An Interesting Case of Isolated Pancreatic Transection Following Blunt Abdominal Trauma in Emergency Department

  • Devendra Richhariya Department of Emergency & Trauma Care, Medanta-The Medicity, Gurugram, India
  • Vivekanshu Verm Department of Emergency & Trauma Care, Medanta-The Medicity, Gurugram, India.
  • Yatin Mehta Institute of Critical Care & Anesthesiology, Medanta-The Medicity, Gurugram, India
Keywords: Case reports, Disease management, Pancreas, Wounds, nonpenetrating

Abstract

Introduction: Traumatic injury to the pancreas is not common, but if the diagnosis is delayed or misdiagnosed in the emergency department (ED), the condition is associated with high morbidity and mortality and raises a question about the quality of emergency care. Here, we describe a rare case of blunt abdominal trauma resulted in isolated pancreas injury. Case presentation: A 25-year-old young male came to our emergency room (ER) in a conscious, anxious state from a nearby town with a history of roadside trauma. Further investigations revealed an isolated pancreatic injury due to trauma with no other major injuries, which occurred due to a sudden high-speed impact of the steering wheel to the epigastrium of a driver while driving the car, severely compressing the pancreas between the backbone and steering wheel. The patient was admitted to the intensive care unit for close observation and monitoring. He was managed conservatively on intravenous fluids, antibiotics, analgesics, and vasopressors. He was discharged after five days in a hemodynamically stable and afebrile condition, on a normal diet. Conclusion: Isolated pancreatic injury following blunt abdominal trauma is rare, and the symptoms are difficult to analyze early due to its retroperitoneal anatomy. Early detection and early intervention are important in the ED, and if left unrecognized, could result in a poor outcome.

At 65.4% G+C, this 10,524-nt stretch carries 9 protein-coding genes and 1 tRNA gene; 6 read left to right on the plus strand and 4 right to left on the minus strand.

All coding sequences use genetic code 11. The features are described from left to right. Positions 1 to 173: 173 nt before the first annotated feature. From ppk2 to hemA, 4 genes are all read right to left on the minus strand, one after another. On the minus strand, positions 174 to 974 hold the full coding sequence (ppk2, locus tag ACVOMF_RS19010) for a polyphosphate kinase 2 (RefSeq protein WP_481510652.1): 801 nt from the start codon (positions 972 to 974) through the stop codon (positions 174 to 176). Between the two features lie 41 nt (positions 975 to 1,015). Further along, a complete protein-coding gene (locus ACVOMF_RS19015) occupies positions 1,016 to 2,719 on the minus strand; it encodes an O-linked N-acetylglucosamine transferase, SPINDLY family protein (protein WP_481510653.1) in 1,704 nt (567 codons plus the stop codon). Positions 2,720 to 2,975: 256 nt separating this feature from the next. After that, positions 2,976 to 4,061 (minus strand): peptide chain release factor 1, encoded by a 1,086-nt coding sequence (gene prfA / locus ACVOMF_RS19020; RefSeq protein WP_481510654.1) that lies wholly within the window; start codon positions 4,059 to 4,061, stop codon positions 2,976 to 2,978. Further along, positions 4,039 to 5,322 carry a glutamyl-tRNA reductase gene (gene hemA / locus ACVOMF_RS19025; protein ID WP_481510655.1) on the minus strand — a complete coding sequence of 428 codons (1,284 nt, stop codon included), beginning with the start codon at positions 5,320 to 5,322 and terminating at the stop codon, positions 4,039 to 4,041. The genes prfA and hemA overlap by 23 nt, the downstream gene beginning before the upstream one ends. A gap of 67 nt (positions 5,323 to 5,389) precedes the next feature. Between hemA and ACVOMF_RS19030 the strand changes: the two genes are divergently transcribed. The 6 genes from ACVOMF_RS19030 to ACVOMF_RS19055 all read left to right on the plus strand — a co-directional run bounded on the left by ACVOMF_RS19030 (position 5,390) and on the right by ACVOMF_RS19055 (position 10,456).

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References

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Published
2018-04-30
How to Cite
Richhariya, D., Verm, V., & Mehta, Y. (2018). An Interesting Case of Isolated Pancreatic Transection Following Blunt Abdominal Trauma in Emergency Department. Advanced Journal of Emergency Medicine, 2(4), e48. https://doi.org/10.22114/ajem.v0i0.87
Section
Case (report / study)